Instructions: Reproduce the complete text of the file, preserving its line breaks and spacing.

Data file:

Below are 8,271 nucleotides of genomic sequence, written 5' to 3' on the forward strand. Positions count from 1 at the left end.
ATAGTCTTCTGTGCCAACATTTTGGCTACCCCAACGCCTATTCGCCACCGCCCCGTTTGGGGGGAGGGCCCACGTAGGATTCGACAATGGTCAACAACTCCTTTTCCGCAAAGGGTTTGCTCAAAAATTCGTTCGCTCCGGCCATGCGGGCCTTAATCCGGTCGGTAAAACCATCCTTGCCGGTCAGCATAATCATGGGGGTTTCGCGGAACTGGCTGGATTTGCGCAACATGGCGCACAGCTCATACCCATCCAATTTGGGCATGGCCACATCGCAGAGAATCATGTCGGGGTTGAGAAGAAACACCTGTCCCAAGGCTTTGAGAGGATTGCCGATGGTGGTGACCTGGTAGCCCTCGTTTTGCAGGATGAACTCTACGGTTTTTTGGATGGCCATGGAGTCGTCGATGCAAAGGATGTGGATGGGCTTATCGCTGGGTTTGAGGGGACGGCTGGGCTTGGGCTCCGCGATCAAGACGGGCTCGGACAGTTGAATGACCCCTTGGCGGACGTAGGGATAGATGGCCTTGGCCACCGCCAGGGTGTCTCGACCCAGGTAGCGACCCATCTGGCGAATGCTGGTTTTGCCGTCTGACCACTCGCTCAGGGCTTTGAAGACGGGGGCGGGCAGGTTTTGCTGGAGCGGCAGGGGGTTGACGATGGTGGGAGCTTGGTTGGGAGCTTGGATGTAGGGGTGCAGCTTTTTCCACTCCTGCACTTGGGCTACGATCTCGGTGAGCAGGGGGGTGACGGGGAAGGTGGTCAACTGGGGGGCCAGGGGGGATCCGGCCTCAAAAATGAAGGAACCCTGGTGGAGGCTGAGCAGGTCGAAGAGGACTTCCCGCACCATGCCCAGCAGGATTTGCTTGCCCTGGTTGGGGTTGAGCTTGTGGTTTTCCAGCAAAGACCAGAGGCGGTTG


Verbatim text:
Below are 8,271 nucleotides of genomic sequence, written 5' to 3' on the forward strand. Positions count from 1 at the left end.
ATAGTCTTCTGTGCCAACATTTTGGCTACCCCAACGCCTATTCGCCACCGCCCCGTTTGGGGGGAGGGCCCACGTAGGATTCGACAATGGTCAACAACTCCTTTTCCGCAAAGGGTTTGCTCAAAAATTCGTTCGCTCCGGCCATGCGGGCCTTAATCCGGTCGGTAAAACCATCCTTGCCGGTCAGCATAATCATGGGGGTTTCGCGGAACTGGCTGGATTTGCGCAACATGGCGCACAGCTCATACCCATCCAATTTGGGCATGGCCACATCGCAGAGAATCATGTCGGGGTTGAGAAGAAACACCTGTCCCAAGGCTTTGAGAGGATTGCCGATGGTGGTGACCTGGTAGCCCTCGTTTTGCAGGATGAACTCTACGGTTTTTTGGATGGCCATGGAGTCGTCGATGCAAAGGATGTGGATGGGCTTATCGCTGGGTTTGAGGGGACGGCTGGGCTTGGGCTCCGCGATCAAGACGGGCTCGGACAGTTGAATGACCCCTTGGCGGACGTAGGGATAGATGGCCTTGGCCACCGCCAGGGTGTCTCGACCCAGGTAGCGACCCATCTGGCGAATGCTGGTTTTGCCGTCTGACCACTCGCTCAGGGCTTTGAAGACGGGGGCGGGCAGGTTTTGCTGGAGCGGCAGGGGGTTGACGATGGTGGGAGCTTGGTTGGGAGCTTGGATGTAGGGGTGCAGCTTTTTCCACTCCTGCACTTGGGCTACGATCTCGGTGAGCAGGGGGGTGACGGGGAAGGTGGTCAACTGGGGGGCCAGGGGGGATCCGGCCTCAAAAATGAAGGAACCCTGGTGGAGGCTGAGCAGGTCGAAGAGGACTTCCCGCACCATGCCCAGCAGGATTTGCTTGCCCTGGTTGGGGTTGAGCTTGTGGTTTTCCAGCAAAGACCAGAGGCGGTTG